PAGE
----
Here’s the trick: When you come up with an idea for a story, the very first thing you should do is take that whiz-bang idea and break it. Turn it on its head. I’ll give you a few examples, and in each one, I want you to pay close attention to where a writer could easily stop and craft a new world or a fascinating character, but where I’m urging you to go a step further, break these conventions, and come up with a story idea that will write itself, one that’s so full of tension the author’s job is simply to follow along as the plot unwinds like a coiled spring.
In brainstorming for HALF WAY HOME, my initial idea was to come up with a method for colonizing distant planets. My solution was that sending living and breathing people would be too expensive (they have to eat, and they generate waste). So what if they were sent as fertilized eggs and grown in vats after they arrived? That was the genesis of the story. It was a cool idea, but not much more than that. There wasn’t any tension. If I told that story, it would simply be a dry account of people settling a foreign planet. Cool, in a geeky way, but not a book begging to be read.
“Breaking” the story entailed thinking of ways the settlement could go wrong. What if not all planets were okay to colonize once the ship arrived? What if a computer had to make a decision on whether or not to land and set up base? What if, out of the thousands of such colonies sent out among the stars, there was one planet where this decision was impossible to make, and the computer vacillated back and forth until it went crazy? What if this colony was half-aborted before it even began, and the people growing in vats were awoken as teenagers with only half of their training and most of their comrades dead? That’s a lot of tension. The story begins to write itself.
Before I write my first sentence, I break each concept as much as I can. I did the same for THE PLAGIARIST. The original idea was that one day we would simulate worlds with such fidelity and clarity that the organisms living within them would evolve language, art, and feel that they were alive and real. Some of us would then log into these worlds and steal virtual art, bring it back into the world, and sell it as their own. That’s the baseline. It’s just a cool idea, but without tension. Well, what if one of these art thieves fell in love with a girl on a simulated world? What if he stopped caring about the art, stopped caring about his real life, and simply wanted to live among these digital denizens?
I didn’t stop there; I kept breaking. Suddenly, his only romantic relationship in the real world is with a girl he’s never met. It’s a relationship over a computer with a real person, while he has a relationship within a computer with a fake one. And more: The world in which his lover lives is set to be destroyed. Here’s where we start the story. We don’t begin with a cool idea and wind our way up to it. We start with a mess and a nightmare — allow the reader to slowly discover what is going on — and then allow the story to unwind from there.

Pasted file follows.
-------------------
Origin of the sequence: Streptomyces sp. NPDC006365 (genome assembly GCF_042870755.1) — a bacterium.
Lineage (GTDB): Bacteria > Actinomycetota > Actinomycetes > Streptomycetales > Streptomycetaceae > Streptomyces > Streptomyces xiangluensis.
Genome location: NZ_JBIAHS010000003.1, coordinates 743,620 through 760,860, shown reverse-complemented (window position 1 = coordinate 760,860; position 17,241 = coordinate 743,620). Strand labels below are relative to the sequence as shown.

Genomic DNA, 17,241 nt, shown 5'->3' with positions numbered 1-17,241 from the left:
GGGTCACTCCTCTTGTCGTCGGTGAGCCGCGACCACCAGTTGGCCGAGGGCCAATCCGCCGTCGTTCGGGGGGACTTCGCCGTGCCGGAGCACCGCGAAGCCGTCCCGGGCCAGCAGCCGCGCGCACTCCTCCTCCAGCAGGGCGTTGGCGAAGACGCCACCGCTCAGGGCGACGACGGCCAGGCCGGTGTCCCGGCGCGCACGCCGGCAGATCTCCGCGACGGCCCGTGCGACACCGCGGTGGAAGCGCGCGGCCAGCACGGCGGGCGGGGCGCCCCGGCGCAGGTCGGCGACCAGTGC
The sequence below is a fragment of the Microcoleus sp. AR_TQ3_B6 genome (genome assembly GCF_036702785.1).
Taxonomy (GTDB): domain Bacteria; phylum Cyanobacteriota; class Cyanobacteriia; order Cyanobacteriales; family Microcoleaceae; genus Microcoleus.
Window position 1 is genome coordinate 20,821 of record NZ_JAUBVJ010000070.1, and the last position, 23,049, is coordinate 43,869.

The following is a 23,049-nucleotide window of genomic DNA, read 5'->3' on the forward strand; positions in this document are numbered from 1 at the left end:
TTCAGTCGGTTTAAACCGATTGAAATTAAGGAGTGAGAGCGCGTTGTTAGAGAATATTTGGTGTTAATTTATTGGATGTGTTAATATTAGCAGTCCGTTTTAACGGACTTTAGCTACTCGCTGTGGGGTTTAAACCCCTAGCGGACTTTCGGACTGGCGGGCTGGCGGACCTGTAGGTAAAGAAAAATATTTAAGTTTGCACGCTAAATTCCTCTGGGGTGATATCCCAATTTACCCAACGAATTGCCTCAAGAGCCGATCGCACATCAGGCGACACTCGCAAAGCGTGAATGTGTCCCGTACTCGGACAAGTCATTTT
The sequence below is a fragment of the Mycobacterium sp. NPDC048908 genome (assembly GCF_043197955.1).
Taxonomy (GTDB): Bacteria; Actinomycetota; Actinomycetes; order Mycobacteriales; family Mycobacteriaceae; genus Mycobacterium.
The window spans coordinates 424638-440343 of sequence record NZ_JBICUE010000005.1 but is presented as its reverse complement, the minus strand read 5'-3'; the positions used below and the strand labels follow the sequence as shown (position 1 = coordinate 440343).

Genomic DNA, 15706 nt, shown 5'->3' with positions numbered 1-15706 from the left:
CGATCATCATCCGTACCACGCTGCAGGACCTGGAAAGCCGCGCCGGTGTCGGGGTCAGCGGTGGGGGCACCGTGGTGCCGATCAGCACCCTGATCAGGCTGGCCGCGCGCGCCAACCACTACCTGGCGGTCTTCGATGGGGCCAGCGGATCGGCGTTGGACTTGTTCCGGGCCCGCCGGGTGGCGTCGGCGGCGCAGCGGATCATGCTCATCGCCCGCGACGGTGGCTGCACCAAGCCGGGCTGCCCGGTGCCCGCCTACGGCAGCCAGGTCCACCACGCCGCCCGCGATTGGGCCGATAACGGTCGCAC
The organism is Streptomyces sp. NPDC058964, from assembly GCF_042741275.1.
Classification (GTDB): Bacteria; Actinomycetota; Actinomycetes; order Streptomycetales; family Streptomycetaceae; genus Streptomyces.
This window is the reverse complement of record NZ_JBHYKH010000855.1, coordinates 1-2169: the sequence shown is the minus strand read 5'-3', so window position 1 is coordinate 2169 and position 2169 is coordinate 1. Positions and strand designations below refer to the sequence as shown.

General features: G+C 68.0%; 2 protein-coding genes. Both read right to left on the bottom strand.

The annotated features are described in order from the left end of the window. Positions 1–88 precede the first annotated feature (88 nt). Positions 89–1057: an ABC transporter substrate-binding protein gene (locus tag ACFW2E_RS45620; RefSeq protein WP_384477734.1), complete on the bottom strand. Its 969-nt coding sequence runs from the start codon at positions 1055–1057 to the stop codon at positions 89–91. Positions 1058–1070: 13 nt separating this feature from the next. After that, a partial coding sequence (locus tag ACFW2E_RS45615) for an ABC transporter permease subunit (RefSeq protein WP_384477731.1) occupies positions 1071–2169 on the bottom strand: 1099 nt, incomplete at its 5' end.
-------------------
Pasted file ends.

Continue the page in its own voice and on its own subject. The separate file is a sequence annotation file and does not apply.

The same is true of WOOL, the short story that allowed me to quit my day job and has sold nearly half a million copies, landing it on the New York Times bestseller list. I began with a source of tension. I didn’t simply tell a story of people living underground in a vast silo; I began with a sheriff exiling himself, a good man walking off to his death. While the reader is catching up and learning the rules of this place, someone is setting off to die and thinking of his departed wife. No buildup. You begin with the world broken and breaking. Put the action and mystery in the very first sentence and beg the reader to strap in and hold on.
All of my story ideas start in this fashion. When I decided to write about zombies, I began by assuming that the zombies still retained all of their memories and emotions, but that they couldn’t stop themselves from eating people. I told the story from their perspective, a completely different perspective. If I was going to write about a world in which magic existed, I might begin by assuming that one day, everyone woke up to discover that magic no longer worked. If I was writing about a secret garden in which fairies lived, I would write about what happens from their perspective when a human stumbles into their world, not a story from a human perspective as they stumble upon fairies. And then I would take those ideas and break them further. What if there was only one person on that formerly magical world who still had their powers? How would the world treat them? What would they do with those powers? How would everyone else feel to have lost their abilities?
The same is true of characters. Don’t plop people into your stories who are normal and whole. Real people aren’t like that! Just as worlds are normally messy and broken, so are those who live in them. They’re more interesting, too. Give them a disability, an old wound, a history of hurts. Give them a goal they can’t possibly hope to accomplish. Imbue them with flaws and mysterious pasts. And when you think you’ve broken them sufficiently, break them some more!
Your story should be about putting pieces back together, not wandering along, looking for something to go wrong. If you give this a try, you might find that the plots write themselves, and that readers are sucked in from the very first line and discover that they can’t let go.